Major, major

Michael Alan Hamlin

Posted on September 9, 2010

Fourth runner-up in this year’s Miss Universe beauty pageant Venus Raj saw her chances for the crown dramatically dissolve when she nervously responded to a question posed by US Actor William Baldwin last week. Mr. Baldwin asked the petite 22-year-old what her biggest mistake was in life, and she responded before a global audience, “In my 22 years of existence, I can safely say there’s nothing major, major problem I’ve done in my life.”

But that wasn’t the only global stage the Philippines performed upon last week. In a far more serious test, the Philippines profoundly embarrassed itself before the world by botching a hostage crisis also broadcast live around the world. Bizarrely, multiple government spokespersons rushed to characterize the fiasco as nothing major, major strategically. And as in the case of Ms. Raj, the collective jaws of viewers dropped worldwide in response.

Ms. Raj’s error was likely viewed by many as a stunning shortcoming with comedic highlights. Not so in the case of the Philippine government’s inept response to the hostage crisis. As members of the ill-trained, inadequately-equipped force responsible for the poorly executed siege of a tourist bus in which eight Hong Kong residents died proudly posed for photographs at the contaminated crime scene, the world reacted with a mixture of fury and disbelief.

The fury was not motivated by the deaths of the hostage-as senseless and tragic as they were-but by government officials supervising the response to the crisis. Their apparent concern initially with preserving the life of a deranged, corrupt ex-cop over those of 22 foreign nationals visiting the country and held against their will was outrageous. The nonchalance of top officials added to the fury. Just how angry Hong Kong and China citizens are was demonstrated last Sunday, when close to 100,000 people took part in a protest against the Philippine government to demand justice for the victims of the crime, and punishment for those who allowed the tragedy to spiral out of control.

The perpetrator of the crime, dismissed Philippine National Police (PNP) Inspector Rolando Mendoza, was belatedly but rightly shot and killed by a PNP sniper, who bragged to television reporters about his accomplishment moments after dead and wounded hostages were pulled from the bus. Mr. Mendoza was a criminal who committed a horrific crime, but many in Hong Kong feel that the Philippine government acted criminally as well, and will seek to cover up its misdeeds in the same way its spokesmen sought to minimize the impact of PNP incompetence on international perception of the Philippines.

Government image handlers-if they can be called that-have seemingly worked hard at convincing themselves that people have short memories and that the senseless homicide of foreign guests won’t matter much for long. That perspective-and communicating it with relentless frequency-is as much a disservice to Filipinos and foreign tourists as the initial, cavalier attitude towards the hostages and their lives.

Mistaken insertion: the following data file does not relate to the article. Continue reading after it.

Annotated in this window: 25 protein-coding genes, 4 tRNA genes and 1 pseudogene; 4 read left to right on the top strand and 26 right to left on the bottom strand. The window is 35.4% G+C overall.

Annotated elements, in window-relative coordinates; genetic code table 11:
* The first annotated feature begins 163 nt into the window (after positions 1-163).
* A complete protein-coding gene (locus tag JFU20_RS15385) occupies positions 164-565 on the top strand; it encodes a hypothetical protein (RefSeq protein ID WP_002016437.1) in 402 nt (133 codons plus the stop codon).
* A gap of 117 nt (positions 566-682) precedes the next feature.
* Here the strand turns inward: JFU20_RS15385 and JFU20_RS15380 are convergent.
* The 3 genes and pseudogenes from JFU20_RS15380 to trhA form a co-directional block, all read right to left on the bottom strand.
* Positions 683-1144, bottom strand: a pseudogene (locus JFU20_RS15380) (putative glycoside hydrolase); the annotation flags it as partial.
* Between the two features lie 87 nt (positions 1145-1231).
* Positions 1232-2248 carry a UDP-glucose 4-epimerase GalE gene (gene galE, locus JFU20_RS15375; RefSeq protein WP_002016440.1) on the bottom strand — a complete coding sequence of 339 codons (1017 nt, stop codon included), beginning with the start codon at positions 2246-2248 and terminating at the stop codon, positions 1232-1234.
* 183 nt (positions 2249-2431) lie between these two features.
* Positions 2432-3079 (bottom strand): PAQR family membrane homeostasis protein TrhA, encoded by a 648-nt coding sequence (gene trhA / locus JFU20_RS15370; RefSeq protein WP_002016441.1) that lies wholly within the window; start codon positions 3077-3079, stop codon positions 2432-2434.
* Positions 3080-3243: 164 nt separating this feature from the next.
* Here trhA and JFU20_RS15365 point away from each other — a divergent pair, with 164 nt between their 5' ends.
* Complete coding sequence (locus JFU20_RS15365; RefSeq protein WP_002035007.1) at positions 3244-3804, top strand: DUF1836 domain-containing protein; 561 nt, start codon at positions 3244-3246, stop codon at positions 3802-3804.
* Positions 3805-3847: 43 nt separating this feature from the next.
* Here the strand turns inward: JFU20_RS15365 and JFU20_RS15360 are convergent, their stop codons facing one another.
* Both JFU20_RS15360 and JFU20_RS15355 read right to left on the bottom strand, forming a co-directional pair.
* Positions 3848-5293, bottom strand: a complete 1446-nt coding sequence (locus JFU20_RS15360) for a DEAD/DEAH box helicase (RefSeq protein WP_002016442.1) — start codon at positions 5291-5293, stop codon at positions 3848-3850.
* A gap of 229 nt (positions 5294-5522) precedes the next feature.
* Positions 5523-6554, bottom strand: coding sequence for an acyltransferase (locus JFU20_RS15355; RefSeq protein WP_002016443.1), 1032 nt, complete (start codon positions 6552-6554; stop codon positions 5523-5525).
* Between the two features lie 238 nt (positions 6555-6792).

It also reveals little concern over the immediate impact, which is being manifest in unusually high cancellations of airline and hotel reservations across the country, a sharp drop off in international delegates to conferences and meetings, and disappointment among investors and multinational executives in the Philippines who must struggle to explain why the PNP and top government officials so amazingly mishandled what should have been a quickly resolved crisis.

If the PNP and government officials continue to downplay the consequences of their actions-or inaction-and whitewash an investigation into the bungling of the crisis, the crisis of its aftermath will only grow worse. Like Ms. Raj, the Philippines was on the cusp-once again-of making real progress towards achieving great things. It is not an exaggeration to say that Monday evening saw that promise severely eclipsed, and no one can truly say how long that will remain the case.

There are many meaningless ifs associated with this tragedy. If elite troops had been used or assistance from better equipped forces regionally been requested; if police had simply shot Mr. Mendoza at one of many opportunities; if President Benigno S. Aquino III had called Hong Kong chief executive Donald Tsang-or at least answered one of his two calls; and, if government spokesmen had clearly indicated that their concern was the hostages’ lives, not the number of visitors who will still arrive in the Philippines this year.

Government can’t make up for its shortcomings, which are historic. But it can come back to reality. Something major, major did happen. And something major, major didn’t happen that should have-common sense management of the crisis and its aftermath. It’s time to acknowledge those shortcomings, humbly admit that government failed its people and its guests in this case on multiple levels, and vow to never let it happen again.

(Michael Alan Hamlin is the managing director of TeamAsia and a Manila-based author. His latest book is High Visibility: Transforming Your Personal and Professional Brand . Write him at and follow him on Twitter, Facebook and LinkedIn.). Copyright © 2010 Michael Alan Hamlin. All Rights Reserved.)

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